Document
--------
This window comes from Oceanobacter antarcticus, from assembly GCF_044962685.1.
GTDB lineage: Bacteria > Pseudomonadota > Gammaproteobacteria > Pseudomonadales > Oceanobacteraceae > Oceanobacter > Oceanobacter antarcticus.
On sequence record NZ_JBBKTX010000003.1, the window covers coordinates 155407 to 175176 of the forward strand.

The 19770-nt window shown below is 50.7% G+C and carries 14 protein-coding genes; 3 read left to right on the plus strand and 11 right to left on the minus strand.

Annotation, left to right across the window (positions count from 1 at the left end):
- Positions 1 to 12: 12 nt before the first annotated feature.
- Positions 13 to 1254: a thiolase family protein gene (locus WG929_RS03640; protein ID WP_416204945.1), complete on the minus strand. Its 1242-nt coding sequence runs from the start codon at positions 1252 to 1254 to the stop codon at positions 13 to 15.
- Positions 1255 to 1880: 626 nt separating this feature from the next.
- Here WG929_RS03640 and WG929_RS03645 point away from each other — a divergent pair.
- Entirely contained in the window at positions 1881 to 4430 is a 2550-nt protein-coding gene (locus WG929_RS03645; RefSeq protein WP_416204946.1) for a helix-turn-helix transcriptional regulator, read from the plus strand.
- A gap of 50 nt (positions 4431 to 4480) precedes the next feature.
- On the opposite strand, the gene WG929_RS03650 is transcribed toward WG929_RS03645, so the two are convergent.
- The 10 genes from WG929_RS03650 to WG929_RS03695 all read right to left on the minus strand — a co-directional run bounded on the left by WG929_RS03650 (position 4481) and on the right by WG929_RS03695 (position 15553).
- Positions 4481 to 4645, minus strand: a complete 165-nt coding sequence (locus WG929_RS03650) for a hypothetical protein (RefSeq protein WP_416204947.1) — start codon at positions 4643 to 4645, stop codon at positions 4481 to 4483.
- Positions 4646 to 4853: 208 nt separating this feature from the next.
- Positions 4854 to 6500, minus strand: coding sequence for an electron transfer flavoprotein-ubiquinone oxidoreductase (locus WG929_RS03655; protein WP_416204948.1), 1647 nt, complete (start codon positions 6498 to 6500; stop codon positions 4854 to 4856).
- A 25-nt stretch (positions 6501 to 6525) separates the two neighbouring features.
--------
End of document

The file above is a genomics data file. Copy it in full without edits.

This window comes from Oceanobacter antarcticus, from assembly GCF_044962685.1.
GTDB lineage: Bacteria > Pseudomonadota > Gammaproteobacteria > Pseudomonadales > Oceanobacteraceae > Oceanobacter > Oceanobacter antarcticus.
On sequence record NZ_JBBKTX010000003.1, the window covers coordinates 155407 to 175176 of the forward strand.

The 19770-nt window shown below is 50.7% G+C and carries 14 protein-coding genes; 3 read left to right on the plus strand and 11 right to left on the minus strand.

Annotation, left to right across the window (positions count from 1 at the left end):
- Positions 1 to 12: 12 nt before the first annotated feature.
- Positions 13 to 1254: a thiolase family protein gene (locus WG929_RS03640; protein ID WP_416204945.1), complete on the minus strand. Its 1242-nt coding sequence runs from the start codon at positions 1252 to 1254 to the stop codon at positions 13 to 15.
- Positions 1255 to 1880: 626 nt separating this feature from the next.
- Here WG929_RS03640 and WG929_RS03645 point away from each other — a divergent pair.
- Entirely contained in the window at positions 1881 to 4430 is a 2550-nt protein-coding gene (locus WG929_RS03645; RefSeq protein WP_416204946.1) for a helix-turn-helix transcriptional regulator, read from the plus strand.
- A gap of 50 nt (positions 4431 to 4480) precedes the next feature.
- On the opposite strand, the gene WG929_RS03650 is transcribed toward WG929_RS03645, so the two are convergent.
- The 10 genes from WG929_RS03650 to WG929_RS03695 all read right to left on the minus strand — a co-directional run bounded on the left by WG929_RS03650 (position 4481) and on the right by WG929_RS03695 (position 15553).
- Positions 4481 to 4645, minus strand: a complete 165-nt coding sequence (locus WG929_RS03650) for a hypothetical protein (RefSeq protein WP_416204947.1) — start codon at positions 4643 to 4645, stop codon at positions 4481 to 4483.
- Positions 4646 to 4853: 208 nt separating this feature from the next.
- Positions 4854 to 6500, minus strand: coding sequence for an electron transfer flavoprotein-ubiquinone oxidoreductase (locus WG929_RS03655; protein WP_416204948.1), 1647 nt, complete (start codon positions 6498 to 6500; stop codon positions 4854 to 4856).
- A 25-nt stretch (positions 6501 to 6525) separates the two neighbouring features.